Variant spellings of names is a common problem for genealogists.
At times, it was necessary for people to change their names in order to render them properly in their new language. For example, the German alphabet includes five characters that are not available in English — ä, ë ö, ü, and ß. That last one is an “estset”; it is kind of like a “double-s”. So “Lüders” in Germany became “Lueders” in America.
Often, our ancestors names appear differently in the records because census takers or those who listed the names of passengers on a ship just wrote down what they heard. And they may have been hearing names that were altogether unfamiliar to them.
Some folks changed their names as part of a family feud. I vaguely remember reading somewhere about a branch of Harding’s that dropped the “g” to become Hardin and moved to another state.
And then, of course, there was just plain sloppy handwriting; which I have no right to complain about.
Usually, I just search for all the possible spellings and accept the fact that variants exist. As long as I am comfortable that I am still looking at the same person.
But in the case of my 4th Gr-Grandpa Gary, I had to dig a little deeper. I had to be sure I am spelling his name right because HE cared that his name was spelled just right.
He cared so much that when he was 75 years old he appeared in Pension Court in the state of New York and requested a new Certificate “for the purpose of having an error in the Christian name corrected”. As far as I can determine, he was still receiving his $35 a year pension for his service during the Revolutionary War; but he just wanted his name spelled right.
So which was it?
- Enos — of Hebrew origin, meaning “mankind” and belonging to one of Adam and Eve’s grandsons. OR
- Eneas: of Greek and Latin origin, meaning “to praise” and a variant of Aeneas the Trojan hero prince of Virgil’s Aeneid
All the local history books that cover Gary genealogy list him as Enos. The DAR lineage books all list him as Enos. Most of the family trees that you find online list him as Enos.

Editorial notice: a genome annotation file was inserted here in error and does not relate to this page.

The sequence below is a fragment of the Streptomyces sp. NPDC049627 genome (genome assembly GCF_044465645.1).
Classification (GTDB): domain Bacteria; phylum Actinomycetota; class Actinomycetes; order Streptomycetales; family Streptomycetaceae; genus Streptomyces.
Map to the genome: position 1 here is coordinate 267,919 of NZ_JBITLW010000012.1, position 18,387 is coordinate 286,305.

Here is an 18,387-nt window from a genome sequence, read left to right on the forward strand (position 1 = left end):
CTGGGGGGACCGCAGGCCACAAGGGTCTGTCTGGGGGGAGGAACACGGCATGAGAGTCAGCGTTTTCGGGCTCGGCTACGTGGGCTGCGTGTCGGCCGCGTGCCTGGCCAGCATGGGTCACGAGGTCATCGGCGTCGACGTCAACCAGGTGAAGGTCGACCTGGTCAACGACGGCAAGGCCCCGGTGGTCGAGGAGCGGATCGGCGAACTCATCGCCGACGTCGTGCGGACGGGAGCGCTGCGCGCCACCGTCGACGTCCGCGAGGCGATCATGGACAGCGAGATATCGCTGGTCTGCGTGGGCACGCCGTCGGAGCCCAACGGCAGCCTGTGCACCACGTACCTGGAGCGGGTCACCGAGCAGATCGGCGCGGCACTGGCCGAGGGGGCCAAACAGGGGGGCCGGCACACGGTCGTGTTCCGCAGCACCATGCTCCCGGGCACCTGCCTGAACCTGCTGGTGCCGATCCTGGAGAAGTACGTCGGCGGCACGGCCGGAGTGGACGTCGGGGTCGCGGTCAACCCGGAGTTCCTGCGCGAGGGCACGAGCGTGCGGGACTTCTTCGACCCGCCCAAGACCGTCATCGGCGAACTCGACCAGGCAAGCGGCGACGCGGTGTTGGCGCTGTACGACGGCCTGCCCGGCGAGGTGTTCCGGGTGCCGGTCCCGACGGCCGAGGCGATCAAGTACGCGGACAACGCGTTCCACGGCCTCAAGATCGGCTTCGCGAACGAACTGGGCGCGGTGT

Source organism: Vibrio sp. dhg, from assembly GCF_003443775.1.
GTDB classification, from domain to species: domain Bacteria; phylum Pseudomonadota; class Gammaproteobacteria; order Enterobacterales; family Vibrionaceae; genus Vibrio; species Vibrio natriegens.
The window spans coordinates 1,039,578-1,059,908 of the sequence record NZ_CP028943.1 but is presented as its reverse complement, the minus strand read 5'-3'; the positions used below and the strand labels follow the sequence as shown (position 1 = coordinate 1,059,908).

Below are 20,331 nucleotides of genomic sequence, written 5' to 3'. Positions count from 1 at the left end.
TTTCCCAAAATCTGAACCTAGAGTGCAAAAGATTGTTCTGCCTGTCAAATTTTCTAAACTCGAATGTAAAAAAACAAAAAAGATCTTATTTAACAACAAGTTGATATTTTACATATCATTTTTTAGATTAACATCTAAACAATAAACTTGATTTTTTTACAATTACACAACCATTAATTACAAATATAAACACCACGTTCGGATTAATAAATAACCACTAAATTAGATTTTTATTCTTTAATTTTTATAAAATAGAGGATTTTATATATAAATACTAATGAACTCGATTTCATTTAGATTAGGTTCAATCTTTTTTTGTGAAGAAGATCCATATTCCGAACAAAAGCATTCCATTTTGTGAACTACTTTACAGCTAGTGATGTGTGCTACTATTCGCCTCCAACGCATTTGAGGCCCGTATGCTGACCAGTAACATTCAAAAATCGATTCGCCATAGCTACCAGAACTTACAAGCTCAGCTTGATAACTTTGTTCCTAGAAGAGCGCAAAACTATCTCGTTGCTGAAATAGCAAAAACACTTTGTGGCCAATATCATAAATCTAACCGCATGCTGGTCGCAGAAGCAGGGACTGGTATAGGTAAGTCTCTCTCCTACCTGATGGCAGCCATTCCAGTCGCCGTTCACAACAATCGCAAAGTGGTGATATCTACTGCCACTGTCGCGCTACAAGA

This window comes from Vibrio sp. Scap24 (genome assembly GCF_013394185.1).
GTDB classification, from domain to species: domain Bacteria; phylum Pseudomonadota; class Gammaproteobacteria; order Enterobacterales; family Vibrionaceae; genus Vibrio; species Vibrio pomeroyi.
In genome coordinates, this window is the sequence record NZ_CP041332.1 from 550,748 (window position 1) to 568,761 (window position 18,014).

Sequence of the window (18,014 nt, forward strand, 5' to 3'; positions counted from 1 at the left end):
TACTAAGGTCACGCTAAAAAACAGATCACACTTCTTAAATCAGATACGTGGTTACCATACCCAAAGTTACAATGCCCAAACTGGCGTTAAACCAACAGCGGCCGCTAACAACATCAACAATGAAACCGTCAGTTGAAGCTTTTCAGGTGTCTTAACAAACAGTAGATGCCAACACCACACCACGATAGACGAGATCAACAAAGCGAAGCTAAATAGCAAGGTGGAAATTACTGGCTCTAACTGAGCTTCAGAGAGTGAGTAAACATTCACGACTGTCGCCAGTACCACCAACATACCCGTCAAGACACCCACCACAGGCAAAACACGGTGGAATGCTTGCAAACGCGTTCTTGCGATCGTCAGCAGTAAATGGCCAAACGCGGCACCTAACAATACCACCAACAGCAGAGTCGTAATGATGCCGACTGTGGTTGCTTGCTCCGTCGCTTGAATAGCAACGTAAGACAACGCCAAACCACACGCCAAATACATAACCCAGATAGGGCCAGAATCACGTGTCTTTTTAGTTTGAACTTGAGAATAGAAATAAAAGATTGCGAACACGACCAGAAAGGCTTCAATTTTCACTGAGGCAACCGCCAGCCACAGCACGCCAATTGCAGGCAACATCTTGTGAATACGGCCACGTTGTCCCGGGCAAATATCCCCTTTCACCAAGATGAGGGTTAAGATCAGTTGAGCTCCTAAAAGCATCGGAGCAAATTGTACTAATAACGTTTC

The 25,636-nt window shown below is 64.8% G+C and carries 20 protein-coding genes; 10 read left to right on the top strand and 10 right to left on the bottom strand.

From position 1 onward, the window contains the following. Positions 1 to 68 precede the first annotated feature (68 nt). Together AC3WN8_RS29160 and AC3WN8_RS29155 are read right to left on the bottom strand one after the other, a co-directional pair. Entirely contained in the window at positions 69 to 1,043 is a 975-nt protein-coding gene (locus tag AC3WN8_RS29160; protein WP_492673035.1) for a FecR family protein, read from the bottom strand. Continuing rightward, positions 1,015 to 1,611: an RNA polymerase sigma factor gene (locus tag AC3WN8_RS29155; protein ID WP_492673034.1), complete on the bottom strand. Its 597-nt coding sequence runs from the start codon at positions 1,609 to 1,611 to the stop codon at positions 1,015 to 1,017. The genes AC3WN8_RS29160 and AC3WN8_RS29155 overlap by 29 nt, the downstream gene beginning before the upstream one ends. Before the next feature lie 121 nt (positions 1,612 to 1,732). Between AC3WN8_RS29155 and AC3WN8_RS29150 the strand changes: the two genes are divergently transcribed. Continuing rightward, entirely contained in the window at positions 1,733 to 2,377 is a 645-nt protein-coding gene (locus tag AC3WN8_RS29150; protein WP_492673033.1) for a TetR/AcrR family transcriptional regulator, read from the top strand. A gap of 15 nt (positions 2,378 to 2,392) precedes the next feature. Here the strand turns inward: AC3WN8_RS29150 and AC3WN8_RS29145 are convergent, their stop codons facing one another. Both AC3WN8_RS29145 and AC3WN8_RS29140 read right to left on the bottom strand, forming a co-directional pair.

An entry in a Gary Family Bible, which is admittedly very hard to read and therefore inconclusive, looks to me more like Eneas than Enos. And yes, it also says Geary instead of Gary. But like I said, that is the nature of this kind of work.
Also, his grave marker at Rushford Cemetery says Eneas Gary Esq.
But the deciding factor for me came as I was searching through his military pension files. I found four documents that he had personally signed.
A hundred years from now, a genealogist looking at my signature won’t learn much. But in the case of Eneas Gary, I think it is pretty clear what he thought his name was.
2 thoughts on “Was it Enos or Eneas?”
Kevin- I am reading your information on Eneas Gary as he is one of my ancestors on my mother’s side as well! I appreciate your explanation of the spelling of his name as I was confused as well. I hope you won’t mind but I borrowed one of your photos of his signature to add to my genealogy book. I have a nice account of Enos Gary and the founding of Rushford, NY, is an abstract from the history of that town, “Rushford and Rushford People,” by Helen J. White Gilbert. If you do not have that I will be happy to email it to you. Regards, Katie Werner Smith, Lascassas, TN
Hi Katie, thanks for your comments. I am always encouraged when someone finds my blog interesting and useful. I am familiar with “Rushford and Rushford People”. I already have a digital copy of that work, but thanks for the offer. The photos of his signature are from his pension file which I found on Fold3.com. There are 52 pages worth of material in that file and that was the basis for my other post about him: “Eneas Gary Revolutionary Soldier”.
Regards, cousin Kevin in Aloha, OR